Why are small-cap stocks under pressure?

Justin Braitling

Watermark Funds Management

While the Omicron variant may end up slowing the pace of recovery, our base case is unchanged. We are expecting one final rally in reflation sectors, pushing the share market higher into next year.

Leading indicators are strengthening as supply chains recover, inventories rebuild and western economies reopen. The strength of this recovery will of course depend on Omicron’s progress. 

While vaccine efficacy may have diminished, booster shots will help, and severity appears manageable.

Bond and equity markets have quickly adjusted to this new scenario. In the figure below, yields on shorter dated bonds are pushing higher maintaining pressure on central banks to normalise policy, while longer dated bonds are consolidating reflecting a softer medium-term outlook.

A subtle but important shift is playing out in bond markets with implications for shares and leadership.

Interest rate structure and yield curve 

Source: Bloomberg

The lower panel is the steepness of the interest rate structure or the ‘yield curve’. It has clearly flattened in recent weeks with the emergence of yet another COVID ‘variant of concern’. This ‘bear’ flattening is yet another sign of a maturing cycle.

As we move toward the end of this business cycle, the yield curve will flatten as policy tightens before eventually inverting as we approach the next bear market. We are shifting into the yellow quadrant in figure 2 below where investors start to move out of more speculative, riskier assets into the larger, quality names.

Investment cycle and yield curve 

In recent days we have seen negative divergence in smaller companies versus the market leaders. We are seeing this in credit markets as well, with credit spreads turning higher as investors re-weight out of higher yielding bonds into investment grade securities.

ASX small-cap volume has changed materially

The small cap index in the US, the Russell 2000, broke out of its long trading range last month, which was bullish for sharemarkets, but has since fallen back again (figure 4 below). A false break like this with so many constituents making new 52-week lows (lower panel) is a bad sign for small companies and confirms this rotation into quality leadership is beginning.

A record number of new 12-month lows on the Russell 2000

As the cycle matures, speculative bubbles in riskier segments of the market start to unwind, one by one. The highs may well be in for cryptocurrencies, TSLA, SPACs, and unprofitable technology, not to mention the racier, smaller companies (as in the figure below). Any rally from here is likely to be corrective only.

Bubbles are deflating one by one

Source: Bloomberg

These bubbles are an outcome of emergency policy settings. If you look at real interest rates in the chart below (the nominal bond less break-even inflation) you can see how real rates collapsed with massive injection of liquidity from central banks. Shares and especially growth shares re-rated along with these very low real interest rates.

It is no coincidence that the low point for real rates in February of this year was also the high for the Russell 2000, as well as for the unprofitable and disruptive technology sectors (figure 5 above). Real rates have held in a range since then, as central banks continue with large scale asset purchases even as inflation tests 20-year highs sustaining the bubble.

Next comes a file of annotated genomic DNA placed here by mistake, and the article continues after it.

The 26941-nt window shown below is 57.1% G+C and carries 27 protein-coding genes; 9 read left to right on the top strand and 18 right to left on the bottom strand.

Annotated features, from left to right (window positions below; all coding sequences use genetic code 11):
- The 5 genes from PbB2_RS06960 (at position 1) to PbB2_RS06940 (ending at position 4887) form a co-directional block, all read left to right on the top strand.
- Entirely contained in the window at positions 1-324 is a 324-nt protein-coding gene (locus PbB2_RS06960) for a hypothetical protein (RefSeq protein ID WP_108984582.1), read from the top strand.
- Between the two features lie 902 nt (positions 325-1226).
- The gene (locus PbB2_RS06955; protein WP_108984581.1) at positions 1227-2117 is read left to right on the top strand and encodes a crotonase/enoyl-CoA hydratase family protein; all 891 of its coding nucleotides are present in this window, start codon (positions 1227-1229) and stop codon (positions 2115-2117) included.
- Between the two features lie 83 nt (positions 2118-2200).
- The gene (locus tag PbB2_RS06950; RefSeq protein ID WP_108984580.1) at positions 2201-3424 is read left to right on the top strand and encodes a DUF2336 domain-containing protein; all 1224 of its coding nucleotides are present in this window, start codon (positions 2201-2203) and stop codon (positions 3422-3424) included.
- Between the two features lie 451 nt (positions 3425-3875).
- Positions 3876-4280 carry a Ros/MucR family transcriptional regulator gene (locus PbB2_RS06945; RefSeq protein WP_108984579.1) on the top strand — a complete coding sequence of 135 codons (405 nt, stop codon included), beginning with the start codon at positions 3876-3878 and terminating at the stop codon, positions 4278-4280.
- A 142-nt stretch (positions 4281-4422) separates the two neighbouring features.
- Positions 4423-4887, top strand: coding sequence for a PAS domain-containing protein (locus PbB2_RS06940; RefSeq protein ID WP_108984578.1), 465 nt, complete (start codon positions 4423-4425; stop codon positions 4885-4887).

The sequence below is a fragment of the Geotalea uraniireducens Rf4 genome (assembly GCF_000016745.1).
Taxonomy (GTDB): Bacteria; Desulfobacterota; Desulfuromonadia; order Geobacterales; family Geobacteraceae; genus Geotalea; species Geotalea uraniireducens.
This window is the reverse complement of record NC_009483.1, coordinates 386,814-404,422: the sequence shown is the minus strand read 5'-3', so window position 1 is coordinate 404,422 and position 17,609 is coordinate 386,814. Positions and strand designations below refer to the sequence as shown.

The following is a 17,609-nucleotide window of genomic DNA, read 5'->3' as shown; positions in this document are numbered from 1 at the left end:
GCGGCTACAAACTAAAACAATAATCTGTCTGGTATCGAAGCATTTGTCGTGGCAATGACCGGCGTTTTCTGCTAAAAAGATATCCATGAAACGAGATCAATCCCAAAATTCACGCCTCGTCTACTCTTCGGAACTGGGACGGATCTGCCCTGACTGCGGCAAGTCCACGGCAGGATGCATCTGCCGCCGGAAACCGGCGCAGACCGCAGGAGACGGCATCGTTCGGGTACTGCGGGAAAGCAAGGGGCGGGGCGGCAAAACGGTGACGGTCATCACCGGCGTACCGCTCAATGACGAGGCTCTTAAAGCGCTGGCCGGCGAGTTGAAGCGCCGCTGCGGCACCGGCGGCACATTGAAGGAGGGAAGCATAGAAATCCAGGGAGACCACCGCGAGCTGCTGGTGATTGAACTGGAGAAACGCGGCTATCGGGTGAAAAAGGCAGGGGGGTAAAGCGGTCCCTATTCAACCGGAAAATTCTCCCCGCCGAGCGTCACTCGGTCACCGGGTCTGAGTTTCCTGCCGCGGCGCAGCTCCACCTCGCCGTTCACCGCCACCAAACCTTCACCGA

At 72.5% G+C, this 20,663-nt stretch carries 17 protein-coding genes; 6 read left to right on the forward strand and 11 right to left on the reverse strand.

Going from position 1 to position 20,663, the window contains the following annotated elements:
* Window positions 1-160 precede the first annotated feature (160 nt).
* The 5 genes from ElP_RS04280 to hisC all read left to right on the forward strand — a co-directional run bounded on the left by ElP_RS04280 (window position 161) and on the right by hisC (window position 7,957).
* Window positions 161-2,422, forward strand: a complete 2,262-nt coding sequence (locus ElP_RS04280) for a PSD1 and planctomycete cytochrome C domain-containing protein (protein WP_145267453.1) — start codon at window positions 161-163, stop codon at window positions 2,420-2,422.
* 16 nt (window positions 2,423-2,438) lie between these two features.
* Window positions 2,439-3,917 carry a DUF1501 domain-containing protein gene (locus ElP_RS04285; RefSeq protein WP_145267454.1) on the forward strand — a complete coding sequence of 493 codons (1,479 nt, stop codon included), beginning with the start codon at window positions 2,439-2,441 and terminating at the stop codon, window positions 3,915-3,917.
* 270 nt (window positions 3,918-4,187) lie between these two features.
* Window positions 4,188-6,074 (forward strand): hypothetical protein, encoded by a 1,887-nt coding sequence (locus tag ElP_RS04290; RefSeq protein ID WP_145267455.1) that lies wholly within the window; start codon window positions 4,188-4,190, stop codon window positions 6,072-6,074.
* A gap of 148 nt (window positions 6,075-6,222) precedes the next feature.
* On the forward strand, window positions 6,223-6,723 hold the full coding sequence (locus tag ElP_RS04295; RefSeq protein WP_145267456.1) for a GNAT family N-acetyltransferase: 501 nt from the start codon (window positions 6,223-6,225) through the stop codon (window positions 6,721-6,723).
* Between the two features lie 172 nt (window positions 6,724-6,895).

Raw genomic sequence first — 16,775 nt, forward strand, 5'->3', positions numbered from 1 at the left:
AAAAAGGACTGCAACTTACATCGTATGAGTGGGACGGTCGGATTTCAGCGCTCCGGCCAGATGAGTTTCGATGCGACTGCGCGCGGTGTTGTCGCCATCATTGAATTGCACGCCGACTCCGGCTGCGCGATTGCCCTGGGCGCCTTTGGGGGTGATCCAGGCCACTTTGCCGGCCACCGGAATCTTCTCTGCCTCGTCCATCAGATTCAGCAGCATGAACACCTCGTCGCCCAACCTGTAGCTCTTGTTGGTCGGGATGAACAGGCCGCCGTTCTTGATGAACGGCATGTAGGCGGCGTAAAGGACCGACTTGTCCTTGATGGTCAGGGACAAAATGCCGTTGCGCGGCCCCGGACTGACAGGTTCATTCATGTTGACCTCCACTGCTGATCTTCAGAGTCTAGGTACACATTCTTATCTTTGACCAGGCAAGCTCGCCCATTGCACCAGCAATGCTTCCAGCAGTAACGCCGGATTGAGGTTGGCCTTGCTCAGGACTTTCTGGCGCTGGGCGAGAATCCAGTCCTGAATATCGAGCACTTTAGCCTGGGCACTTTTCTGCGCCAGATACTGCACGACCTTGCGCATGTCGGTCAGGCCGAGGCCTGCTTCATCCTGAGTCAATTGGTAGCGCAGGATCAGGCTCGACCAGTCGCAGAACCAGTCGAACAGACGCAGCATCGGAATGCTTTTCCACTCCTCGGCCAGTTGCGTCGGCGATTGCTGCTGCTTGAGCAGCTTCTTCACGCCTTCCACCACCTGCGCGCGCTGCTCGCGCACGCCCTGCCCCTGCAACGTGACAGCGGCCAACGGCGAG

Real rates plummeted in Q4 and are yet to recover as emergency settings continue

Source: Bloomberg

A useful analogue can be found in the 2013 ‘taper tantrum’ and the exit from QE1, as real rates jumped sharply higher (figure 7, below). You may be wondering why we haven’t seen the same break higher following the recent taper announcement. In 2013 we had deflation and austerity as we emerged from the European sovereign debt crisis, this time around we have inflation and profligacy keeping real rates lower for longer. As inflation pressures ease and fiscal stimulus unwinds (fiscal drag) real rates will inevitably move higher again as they did in 2013.

Real rates spiked with taper tantrum 

We are seeing the same pattern play out in risk indicators where credit spreads and volatility have bottomed and are now moving higher (in figure 8 below).

Key risk indicators have now bottomed and are now turning higher 

These are all signs of ‘distribution’ typical of market tops: deteriorating internals as participation falls and leadership narrows, along with ‘divergence’ as volatility and risk indicators are rising along with a rising market. The leadership narrows around the highest quality names before these stalwarts also fail and we find ourselves in a bear market.

This is a concern more for next year though. In the meantime, we should see one more decent rotation back in the key reflation sectors (value) as concerns around omicron pass. 

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Justin Braitling
Chief Investment Officer
Watermark Funds Management

We are active, high conviction investors in Australian shares. As an absolute return manager, Watermark offers a proven alternative to traditional institutional funds.

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